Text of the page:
5 things you didn't know about the Pledge of Allegiance

Lakeway Elementary School Principal Sam Hicks (far right) leads the pledge of allegiance with second-grade teacher Nicolle Halprin and her class on the first day of school Aug. 24. Lake Travis school district officials reported that 9,048 students attended classes on opening day, and enrollment has now surpassed the 9,100-mark.

Credit: SUE KNOLLE FOR LAKE TRAVIS VIEW

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Lakeway Elementary School Principal Sam Hicks (far right) leads the pledge of allegiance with second-grade teacher Nicolle Halprin and her class on the first day of school Aug. 24. Lake Travis school district officials reported that 9,048 students attended classes on opening day, and enrollment has now surpassed the 9,100-mark.

Credit: SUE KNOLLE FOR LAKE TRAVIS VIEW

Credit: SUE KNOLLE FOR LAKE TRAVIS VIEW

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We said it every morning when we were in school, but many of us aren’t familiar with the history behind our country’s Pledge of Allegiance.

Monday marks the 70th anniversary of the adoption of the official name of one of the most famous sentences -- and it is just one sentence -- in our country's history, the Pledge of Allegiance.

Penned in 1892, the pledge has been amended twice – the last time with the addition of the words “under God.” That addition sparked a lawsuit, one of many that have been brought concerning the pledge.

Here are 5 things you may not have known about the Pledge.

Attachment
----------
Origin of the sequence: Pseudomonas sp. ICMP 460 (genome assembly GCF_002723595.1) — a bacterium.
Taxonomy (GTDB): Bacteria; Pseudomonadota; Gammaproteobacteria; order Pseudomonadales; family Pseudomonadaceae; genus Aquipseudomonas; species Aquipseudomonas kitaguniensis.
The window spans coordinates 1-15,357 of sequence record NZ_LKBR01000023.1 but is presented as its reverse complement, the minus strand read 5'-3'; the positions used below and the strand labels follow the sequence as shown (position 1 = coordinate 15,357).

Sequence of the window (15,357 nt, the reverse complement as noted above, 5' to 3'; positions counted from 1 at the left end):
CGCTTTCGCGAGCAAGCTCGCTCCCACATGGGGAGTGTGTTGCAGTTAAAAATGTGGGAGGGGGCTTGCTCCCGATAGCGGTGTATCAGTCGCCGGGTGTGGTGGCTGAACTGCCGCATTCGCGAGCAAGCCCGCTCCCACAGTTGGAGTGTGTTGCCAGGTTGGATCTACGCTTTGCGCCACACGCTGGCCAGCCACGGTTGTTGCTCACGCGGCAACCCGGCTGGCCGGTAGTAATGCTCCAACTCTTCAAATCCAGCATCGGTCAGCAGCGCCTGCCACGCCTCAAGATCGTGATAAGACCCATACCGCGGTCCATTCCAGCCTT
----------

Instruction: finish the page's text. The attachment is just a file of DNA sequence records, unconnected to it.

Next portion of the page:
1. The pledge was written in August 1892 by Francis Bellamy. Bellamy was a socialist. It was intended to be a pledge anyone of any country could use.
  2. There was a pledge written five years before Bellamy wrote the one we use today. Col. George Blach's pledge, which  was used as often as Bellamy's until 1923, read: "We give our heads and hearts to God and our country; one country, one language, one flag!"
  3. In 1923, the words, "the Flag of the United States of America" were added to Bellamy's original pledge.
  4. In 1954, President Eisenhower encouraged Congress to add the words "under God," to the pledge.
  5. The pledge consists of 31 words, and, according to the U.S.  Flag Code, "should be rendered by standing at attention facing the flag with the right hand over the heart. When not in uniform, men should remove any non-religious headdress with their right hand and hold it at the left shoulder, the hand being over the heart. Persons in uniform should remain silent, face the flag, and render the military salute."

The pledge Bellamy wrote first read:

"I pledge allegiance to my Flag and the Republic for which it stands, one nation, indivisible, with liberty and justice for all."

In 1923, with the addition of “the flag of the United States of America,” it read:

"I pledge allegiance to the Flag of the United States of America and to the Republic for which it stands, one nation, indivisible, with liberty and justice for all."

In 1954, with the addition of “Under God,” it now reads:

"I pledge allegiance to the flag of the United States of America, and to the republic for which it stands, one nation under God, indivisible, with liberty and justice for all."

ExploreCheck out a history of the pledge and  what it means to one man on MyStatesman.com.